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Re: Public policy dictates the health risks the public routinely takes. St [#permalink]

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31 Jul 2010, 14:58
D for me why A ??

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Re: Public policy dictates the health risks the public routinely takes. St [#permalink]

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05 Aug 2010, 03:24
Clear A. Other options donot even come close to A!

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Re: Public policy dictates the health risks the public routinely takes. St [#permalink]

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05 Aug 2010, 10:25
A for me....But quite a long CR question!!!

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Re: Public policy dictates the health risks the public routinely takes. St [#permalink]

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05 Aug 2010, 11:24
A ...but took more than 3 minutes....

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Re: Public policy dictates the health risks the public routinely takes. St [#permalink]

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12 Sep 2010, 03:37
Clearly A...
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Re: Public policy dictates the health risks the public routinely takes. St [#permalink]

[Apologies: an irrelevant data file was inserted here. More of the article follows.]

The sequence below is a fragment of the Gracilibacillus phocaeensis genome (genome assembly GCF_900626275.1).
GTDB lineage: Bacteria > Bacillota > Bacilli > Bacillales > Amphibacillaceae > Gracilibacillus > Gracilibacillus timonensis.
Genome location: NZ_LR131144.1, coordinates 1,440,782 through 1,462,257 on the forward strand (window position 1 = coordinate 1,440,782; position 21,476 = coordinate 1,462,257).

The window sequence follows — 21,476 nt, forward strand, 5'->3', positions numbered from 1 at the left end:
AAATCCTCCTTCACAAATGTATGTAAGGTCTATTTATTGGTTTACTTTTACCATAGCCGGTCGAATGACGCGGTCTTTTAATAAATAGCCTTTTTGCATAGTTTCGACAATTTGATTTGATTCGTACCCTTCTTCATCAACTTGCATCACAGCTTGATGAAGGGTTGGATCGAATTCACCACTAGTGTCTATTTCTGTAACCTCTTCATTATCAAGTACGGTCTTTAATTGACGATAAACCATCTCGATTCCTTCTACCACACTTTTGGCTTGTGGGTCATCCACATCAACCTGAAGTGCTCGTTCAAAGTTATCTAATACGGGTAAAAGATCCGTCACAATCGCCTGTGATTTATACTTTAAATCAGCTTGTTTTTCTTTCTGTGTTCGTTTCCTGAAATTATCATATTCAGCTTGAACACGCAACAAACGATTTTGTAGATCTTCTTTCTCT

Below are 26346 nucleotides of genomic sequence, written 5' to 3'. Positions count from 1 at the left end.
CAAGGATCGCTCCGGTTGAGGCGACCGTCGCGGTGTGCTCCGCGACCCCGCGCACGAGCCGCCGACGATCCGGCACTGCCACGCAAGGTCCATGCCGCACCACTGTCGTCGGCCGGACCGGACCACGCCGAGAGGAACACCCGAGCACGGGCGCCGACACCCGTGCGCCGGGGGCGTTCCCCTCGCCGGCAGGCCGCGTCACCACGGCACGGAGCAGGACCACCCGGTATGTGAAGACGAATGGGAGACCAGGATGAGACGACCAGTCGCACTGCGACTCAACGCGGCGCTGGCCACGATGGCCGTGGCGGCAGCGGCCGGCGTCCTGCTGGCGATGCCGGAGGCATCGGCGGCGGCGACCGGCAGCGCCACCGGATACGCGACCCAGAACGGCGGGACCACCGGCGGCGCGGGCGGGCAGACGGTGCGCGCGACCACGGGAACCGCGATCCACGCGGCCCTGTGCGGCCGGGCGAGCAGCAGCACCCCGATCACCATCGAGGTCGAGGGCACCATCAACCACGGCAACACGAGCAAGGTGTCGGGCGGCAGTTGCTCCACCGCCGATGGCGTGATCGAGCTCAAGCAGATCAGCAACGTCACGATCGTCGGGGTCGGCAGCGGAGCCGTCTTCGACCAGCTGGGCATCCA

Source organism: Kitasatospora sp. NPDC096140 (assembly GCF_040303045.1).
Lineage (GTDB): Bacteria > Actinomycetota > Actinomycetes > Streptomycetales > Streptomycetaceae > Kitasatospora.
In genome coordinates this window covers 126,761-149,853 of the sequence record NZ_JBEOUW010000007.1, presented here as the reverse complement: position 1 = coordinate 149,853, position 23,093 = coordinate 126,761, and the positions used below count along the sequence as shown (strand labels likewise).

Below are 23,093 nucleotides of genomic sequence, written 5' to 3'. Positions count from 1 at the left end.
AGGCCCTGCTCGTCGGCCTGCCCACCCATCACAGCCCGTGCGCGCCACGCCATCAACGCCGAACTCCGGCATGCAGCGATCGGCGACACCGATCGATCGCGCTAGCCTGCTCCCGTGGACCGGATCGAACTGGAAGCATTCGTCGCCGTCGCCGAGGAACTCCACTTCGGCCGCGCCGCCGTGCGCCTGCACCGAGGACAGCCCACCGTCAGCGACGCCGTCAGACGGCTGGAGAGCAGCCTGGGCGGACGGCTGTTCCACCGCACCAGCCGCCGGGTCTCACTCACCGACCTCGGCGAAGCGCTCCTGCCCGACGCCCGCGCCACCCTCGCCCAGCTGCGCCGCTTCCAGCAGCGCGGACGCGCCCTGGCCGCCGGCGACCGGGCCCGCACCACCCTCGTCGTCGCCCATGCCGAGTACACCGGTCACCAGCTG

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12 Sep 2010, 22:59
a for me 2 i felt quite easy

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Re: Public policy dictates the health risks the public routinely takes. St [#permalink]

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12 Sep 2010, 23:23
A ...

But it took a lot of time... to formulate the structure of the argument in each option and read through these.

Good one. whats the source?

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Re: Public policy dictates the health risks the public routinely takes. St [#permalink]

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16 Sep 2010, 06:55
Me too would like to know source.

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Re: Public policy dictates the health risks the public routinely takes. St [#permalink]

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18 Apr 2011, 23:14
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Re: Public policy dictates the health risks the public routinely takes. St [#permalink]

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19 Apr 2011, 06:07
A

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Re: Public policy dictates the health risks the public routinely takes. St [#permalink]

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19 Apr 2011, 09:03
Such a long question took took 2:54 ..Went after "A"
noboru wrote:
Public policy dictates the health risks the public routinely takes. Statistical arguments about health risks are used primarily to deflect public fears, while contributing little to policy debate. For example, statistics are cited to imply that wearing a seat belt reduces one’s risk of death in an automobile accident, deflecting attention from the fact that a transportation policy that promotes increasing use of automobiles inherently increases any individual’s risk of death in an automobile accident.
The way the example functions above is most closely paralleled in which one of the following?